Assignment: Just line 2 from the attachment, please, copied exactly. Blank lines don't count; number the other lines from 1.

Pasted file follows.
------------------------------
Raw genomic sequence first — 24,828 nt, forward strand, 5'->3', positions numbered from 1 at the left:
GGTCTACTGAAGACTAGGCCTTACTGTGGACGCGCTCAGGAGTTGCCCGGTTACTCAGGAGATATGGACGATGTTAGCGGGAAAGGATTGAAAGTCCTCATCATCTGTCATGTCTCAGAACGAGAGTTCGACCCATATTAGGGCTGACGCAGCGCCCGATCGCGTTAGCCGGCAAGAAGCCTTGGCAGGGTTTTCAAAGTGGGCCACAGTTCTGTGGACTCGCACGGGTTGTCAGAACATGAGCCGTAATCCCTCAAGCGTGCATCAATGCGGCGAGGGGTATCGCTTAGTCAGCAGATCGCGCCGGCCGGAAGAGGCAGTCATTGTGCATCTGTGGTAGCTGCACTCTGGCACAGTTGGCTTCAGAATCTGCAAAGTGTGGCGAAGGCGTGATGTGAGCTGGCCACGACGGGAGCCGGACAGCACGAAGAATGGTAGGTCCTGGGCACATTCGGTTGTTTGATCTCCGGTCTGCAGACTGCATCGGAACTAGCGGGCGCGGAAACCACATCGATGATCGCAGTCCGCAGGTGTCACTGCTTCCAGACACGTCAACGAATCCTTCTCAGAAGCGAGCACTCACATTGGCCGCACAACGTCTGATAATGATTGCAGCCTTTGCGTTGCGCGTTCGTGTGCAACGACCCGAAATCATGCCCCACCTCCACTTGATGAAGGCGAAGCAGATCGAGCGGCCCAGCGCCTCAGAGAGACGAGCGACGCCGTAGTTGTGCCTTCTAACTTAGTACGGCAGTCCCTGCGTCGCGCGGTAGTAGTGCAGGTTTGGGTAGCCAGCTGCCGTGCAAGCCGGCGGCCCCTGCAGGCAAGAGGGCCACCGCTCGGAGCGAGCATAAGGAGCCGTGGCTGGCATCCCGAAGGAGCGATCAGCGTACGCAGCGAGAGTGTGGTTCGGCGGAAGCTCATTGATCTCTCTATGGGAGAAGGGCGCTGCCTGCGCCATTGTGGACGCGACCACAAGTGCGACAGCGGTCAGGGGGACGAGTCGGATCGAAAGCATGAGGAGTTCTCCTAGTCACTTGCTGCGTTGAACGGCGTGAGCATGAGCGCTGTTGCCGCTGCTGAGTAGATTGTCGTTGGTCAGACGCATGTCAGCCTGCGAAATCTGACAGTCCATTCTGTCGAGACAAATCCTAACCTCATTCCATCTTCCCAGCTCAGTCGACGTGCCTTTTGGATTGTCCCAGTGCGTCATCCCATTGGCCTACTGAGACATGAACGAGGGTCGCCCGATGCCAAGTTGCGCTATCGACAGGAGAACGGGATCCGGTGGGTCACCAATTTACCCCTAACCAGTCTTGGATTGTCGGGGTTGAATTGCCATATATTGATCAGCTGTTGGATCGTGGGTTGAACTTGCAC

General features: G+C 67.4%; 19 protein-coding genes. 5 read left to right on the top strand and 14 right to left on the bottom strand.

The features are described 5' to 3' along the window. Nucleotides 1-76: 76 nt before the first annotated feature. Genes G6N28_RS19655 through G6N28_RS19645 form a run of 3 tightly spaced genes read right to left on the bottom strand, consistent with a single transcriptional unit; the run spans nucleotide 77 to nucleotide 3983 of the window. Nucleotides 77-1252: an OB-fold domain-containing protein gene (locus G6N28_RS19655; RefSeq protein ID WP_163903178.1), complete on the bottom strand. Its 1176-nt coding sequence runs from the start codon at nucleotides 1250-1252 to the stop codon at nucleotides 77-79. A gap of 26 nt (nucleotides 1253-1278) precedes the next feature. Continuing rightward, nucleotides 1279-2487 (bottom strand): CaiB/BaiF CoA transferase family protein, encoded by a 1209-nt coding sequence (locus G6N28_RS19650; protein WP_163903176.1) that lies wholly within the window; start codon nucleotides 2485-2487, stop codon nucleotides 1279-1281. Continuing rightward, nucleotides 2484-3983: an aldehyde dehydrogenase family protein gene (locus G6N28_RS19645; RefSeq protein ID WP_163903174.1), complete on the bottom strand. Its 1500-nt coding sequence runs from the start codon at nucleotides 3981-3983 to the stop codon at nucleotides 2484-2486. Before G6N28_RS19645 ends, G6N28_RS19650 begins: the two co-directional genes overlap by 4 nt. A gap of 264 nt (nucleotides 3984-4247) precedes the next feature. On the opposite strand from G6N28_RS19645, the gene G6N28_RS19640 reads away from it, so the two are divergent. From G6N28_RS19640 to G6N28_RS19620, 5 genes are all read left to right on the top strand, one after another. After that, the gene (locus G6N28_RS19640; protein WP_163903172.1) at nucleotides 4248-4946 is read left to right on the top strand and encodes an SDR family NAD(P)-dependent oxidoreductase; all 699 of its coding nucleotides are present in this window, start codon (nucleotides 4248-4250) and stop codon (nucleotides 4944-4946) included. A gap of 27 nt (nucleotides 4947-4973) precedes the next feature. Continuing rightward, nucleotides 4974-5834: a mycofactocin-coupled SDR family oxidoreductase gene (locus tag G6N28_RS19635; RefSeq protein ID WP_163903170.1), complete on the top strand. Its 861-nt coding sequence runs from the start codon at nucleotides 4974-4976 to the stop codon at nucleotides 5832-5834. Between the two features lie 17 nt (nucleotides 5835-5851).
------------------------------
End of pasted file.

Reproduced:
GGTCTACTGAAGACTAGGCCTTACTGTGGACGCGCTCAGGAGTTGCCCGGTTACTCAGGAGATATGGACGATGTTAGCGGGAAAGGATTGAAAGTCCTCATCATCTGTCATGTCTCAGAACGAGAGTTCGACCCATATTAGGGCTGACGCAGCGCCCGATCGCGTTAGCCGGCAAGAAGCCTTGGCAGGGTTTTCAAAGTGGGCCACAGTTCTGTGGACTCGCACGGGTTGTCAGAACATGAGCCGTAATCCCTCAAGCGTGCATCAATGCGGCGAGGGGTATCGCTTAGTCAGCAGATCGCGCCGGCCGGAAGAGGCAGTCATTGTGCATCTGTGGTAGCTGCACTCTGGCACAGTTGGCTTCAGAATCTGCAAAGTGTGGCGAAGGCGTGATGTGAGCTGGCCACGACGGGAGCCGGACAGCACGAAGAATGGTAGGTCCTGGGCACATTCGGTTGTTTGATCTCCGGTCTGCAGACTGCATCGGAACTAGCGGGCGCGGAAACCACATCGATGATCGCAGTCCGCAGGTGTCACTGCTTCCAGACACGTCAACGAATCCTTCTCAGAAGCGAGCACTCACATTGGCCGCACAACGTCTGATAATGATTGCAGCCTTTGCGTTGCGCGTTCGTGTGCAACGACCCGAAATCATGCCCCACCTCCACTTGATGAAGGCGAAGCAGATCGAGCGGCCCAGCGCCTCAGAGAGACGAGCGACGCCGTAGTTGTGCCTTCTAACTTAGTACGGCAGTCCCTGCGTCGCGCGGTAGTAGTGCAGGTTTGGGTAGCCAGCTGCCGTGCAAGCCGGCGGCCCCTGCAGGCAAGAGGGCCACCGCTCGGAGCGAGCATAAGGAGCCGTGGCTGGCATCCCGAAGGAGCGATCAGCGTACGCAGCGAGAGTGTGGTTCGGCGGAAGCTCATTGATCTCTCTATGGGAGAAGGGCGCTGCCTGCGCCATTGTGGACGCGACCACAAGTGCGACAGCGGTCAGGGGGACGAGTCGGATCGAAAGCATGAGGAGTTCTCCTAGTCACTTGCTGCGTTGAACGGCGTGAGCATGAGCGCTGTTGCCGCTGCTGAGTAGATTGTCGTTGGTCAGACGCATGTCAGCCTGCGAAATCTGACAGTCCATTCTGTCGAGACAAATCCTAACCTCATTCCATCTTCCCAGCTCAGTCGACGTGCCTTTTGGATTGTCCCAGTGCGTCATCCCATTGGCCTACTGAGACATGAACGAGGGTCGCCCGATGCCAAGTTGCGCTATCGACAGGAGAACGGGATCCGGTGGGTCACCAATTTACCCCTAACCAGTCTTGGATTGTCGGGGTTGAATTGCCATATATTGATCAGCTGTTGGATCGTGGGTTGAACTTGCAC